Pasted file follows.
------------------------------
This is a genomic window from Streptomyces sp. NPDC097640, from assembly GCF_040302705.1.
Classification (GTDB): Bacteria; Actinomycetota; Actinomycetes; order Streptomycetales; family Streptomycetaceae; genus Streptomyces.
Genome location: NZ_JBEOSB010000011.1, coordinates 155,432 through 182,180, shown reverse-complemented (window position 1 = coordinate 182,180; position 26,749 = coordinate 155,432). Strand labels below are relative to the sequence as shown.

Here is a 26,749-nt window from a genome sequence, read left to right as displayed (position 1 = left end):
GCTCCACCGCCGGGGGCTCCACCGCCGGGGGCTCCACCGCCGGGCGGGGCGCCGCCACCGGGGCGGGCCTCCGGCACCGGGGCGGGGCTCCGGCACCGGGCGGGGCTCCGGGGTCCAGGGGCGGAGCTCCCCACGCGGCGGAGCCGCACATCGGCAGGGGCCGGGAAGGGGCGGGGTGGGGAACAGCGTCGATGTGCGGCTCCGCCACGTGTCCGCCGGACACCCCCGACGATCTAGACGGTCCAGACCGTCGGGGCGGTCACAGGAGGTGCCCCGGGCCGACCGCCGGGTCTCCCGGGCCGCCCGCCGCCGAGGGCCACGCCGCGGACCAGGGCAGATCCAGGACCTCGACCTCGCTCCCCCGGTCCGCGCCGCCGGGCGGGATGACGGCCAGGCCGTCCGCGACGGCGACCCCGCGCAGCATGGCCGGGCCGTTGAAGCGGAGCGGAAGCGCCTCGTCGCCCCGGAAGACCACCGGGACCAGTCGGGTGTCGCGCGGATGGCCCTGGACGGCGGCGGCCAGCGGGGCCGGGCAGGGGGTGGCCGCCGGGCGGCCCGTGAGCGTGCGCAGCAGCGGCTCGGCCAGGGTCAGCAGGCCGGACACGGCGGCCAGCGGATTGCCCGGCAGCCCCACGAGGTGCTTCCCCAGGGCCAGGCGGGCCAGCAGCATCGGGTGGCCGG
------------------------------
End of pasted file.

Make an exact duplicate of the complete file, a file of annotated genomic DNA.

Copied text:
This is a genomic window from Streptomyces sp. NPDC097640, from assembly GCF_040302705.1.
Classification (GTDB): Bacteria; Actinomycetota; Actinomycetes; order Streptomycetales; family Streptomycetaceae; genus Streptomyces.
Genome location: NZ_JBEOSB010000011.1, coordinates 155,432 through 182,180, shown reverse-complemented (window position 1 = coordinate 182,180; position 26,749 = coordinate 155,432). Strand labels below are relative to the sequence as shown.

Here is a 26,749-nt window from a genome sequence, read left to right as displayed (position 1 = left end):
GCTCCACCGCCGGGGGCTCCACCGCCGGGGGCTCCACCGCCGGGCGGGGCGCCGCCACCGGGGCGGGCCTCCGGCACCGGGGCGGGGCTCCGGCACCGGGCGGGGCTCCGGGGTCCAGGGGCGGAGCTCCCCACGCGGCGGAGCCGCACATCGGCAGGGGCCGGGAAGGGGCGGGGTGGGGAACAGCGTCGATGTGCGGCTCCGCCACGTGTCCGCCGGACACCCCCGACGATCTAGACGGTCCAGACCGTCGGGGCGGTCACAGGAGGTGCCCCGGGCCGACCGCCGGGTCTCCCGGGCCGCCCGCCGCCGAGGGCCACGCCGCGGACCAGGGCAGATCCAGGACCTCGACCTCGCTCCCCCGGTCCGCGCCGCCGGGCGGGATGACGGCCAGGCCGTCCGCGACGGCGACCCCGCGCAGCATGGCCGGGCCGTTGAAGCGGAGCGGAAGCGCCTCGTCGCCCCGGAAGACCACCGGGACCAGTCGGGTGTCGCGCGGATGGCCCTGGACGGCGGCGGCCAGCGGGGCCGGGCAGGGGGTGGCCGCCGGGCGGCCCGTGAGCGTGCGCAGCAGCGGCTCGGCCAGGGTCAGCAGGCCGGACACGGCGGCCAGCGGATTGCCCGGCAGCCCCACGAGGTGCTTCCCCAGGGCCAGGCGGGCCAGCAGCATCGGGTGGCCGG